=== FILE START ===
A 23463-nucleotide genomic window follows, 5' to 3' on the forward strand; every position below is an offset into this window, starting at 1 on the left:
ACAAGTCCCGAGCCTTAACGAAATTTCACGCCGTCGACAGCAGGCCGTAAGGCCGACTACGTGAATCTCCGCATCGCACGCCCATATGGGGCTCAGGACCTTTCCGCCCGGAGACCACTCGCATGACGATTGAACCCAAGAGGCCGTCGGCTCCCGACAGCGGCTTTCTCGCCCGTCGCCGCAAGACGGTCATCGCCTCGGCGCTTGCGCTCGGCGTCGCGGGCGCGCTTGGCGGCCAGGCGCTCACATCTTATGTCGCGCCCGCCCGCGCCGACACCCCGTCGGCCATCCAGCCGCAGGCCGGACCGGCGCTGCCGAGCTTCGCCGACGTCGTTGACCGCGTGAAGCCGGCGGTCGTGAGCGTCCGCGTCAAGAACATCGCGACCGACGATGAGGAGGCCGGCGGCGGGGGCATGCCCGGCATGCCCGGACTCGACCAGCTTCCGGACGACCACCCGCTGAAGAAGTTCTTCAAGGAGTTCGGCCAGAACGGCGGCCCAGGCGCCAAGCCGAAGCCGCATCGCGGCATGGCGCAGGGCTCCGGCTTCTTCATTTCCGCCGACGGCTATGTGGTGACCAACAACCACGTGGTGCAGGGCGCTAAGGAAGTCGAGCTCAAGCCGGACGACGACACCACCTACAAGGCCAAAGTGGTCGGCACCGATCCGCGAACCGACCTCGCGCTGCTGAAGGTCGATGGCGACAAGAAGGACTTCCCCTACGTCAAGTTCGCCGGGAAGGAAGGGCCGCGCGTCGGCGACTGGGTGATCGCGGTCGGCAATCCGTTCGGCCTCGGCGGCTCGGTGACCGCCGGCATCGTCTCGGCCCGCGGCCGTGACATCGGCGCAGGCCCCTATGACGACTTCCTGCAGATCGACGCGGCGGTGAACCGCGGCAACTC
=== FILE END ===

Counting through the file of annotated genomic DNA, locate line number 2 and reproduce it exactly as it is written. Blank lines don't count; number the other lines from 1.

ACAAGTCCCGAGCCTTAACGAAATTTCACGCCGTCGACAGCAGGCCGTAAGGCCGACTACGTGAATCTCCGCATCGCACGCCCATATGGGGCTCAGGACCTTTCCGCCCGGAGACCACTCGCATGACGATTGAACCCAAGAGGCCGTCGGCTCCCGACAGCGGCTTTCTCGCCCGTCGCCGCAAGACGGTCATCGCCTCGGCGCTTGCGCTCGGCGTCGCGGGCGCGCTTGGCGGCCAGGCGCTCACATCTTATGTCGCGCCCGCCCGCGCCGACACCCCGTCGGCCATCCAGCCGCAGGCCGGACCGGCGCTGCCGAGCTTCGCCGACGTCGTTGACCGCGTGAAGCCGGCGGTCGTGAGCGTCCGCGTCAAGAACATCGCGACCGACGATGAGGAGGCCGGCGGCGGGGGCATGCCCGGCATGCCCGGACTCGACCAGCTTCCGGACGACCACCCGCTGAAGAAGTTCTTCAAGGAGTTCGGCCAGAACGGCGGCCCAGGCGCCAAGCCGAAGCCGCATCGCGGCATGGCGCAGGGCTCCGGCTTCTTCATTTCCGCCGACGGCTATGTGGTGACCAACAACCACGTGGTGCAGGGCGCTAAGGAAGTCGAGCTCAAGCCGGACGACGACACCACCTACAAGGCCAAAGTGGTCGGCACCGATCCGCGAACCGACCTCGCGCTGCTGAAGGTCGATGGCGACAAGAAGGACTTCCCCTACGTCAAGTTCGCCGGGAAGGAAGGGCCGCGCGTCGGCGACTGGGTGATCGCGGTCGGCAATCCGTTCGGCCTCGGCGGCTCGGTGACCGCCGGCATCGTCTCGGCCCGCGGCCGTGACATCGGCGCAGGCCCCTATGACGACTTCCTGCAGATCGACGCGGCGGTGAACCGCGGCAACTC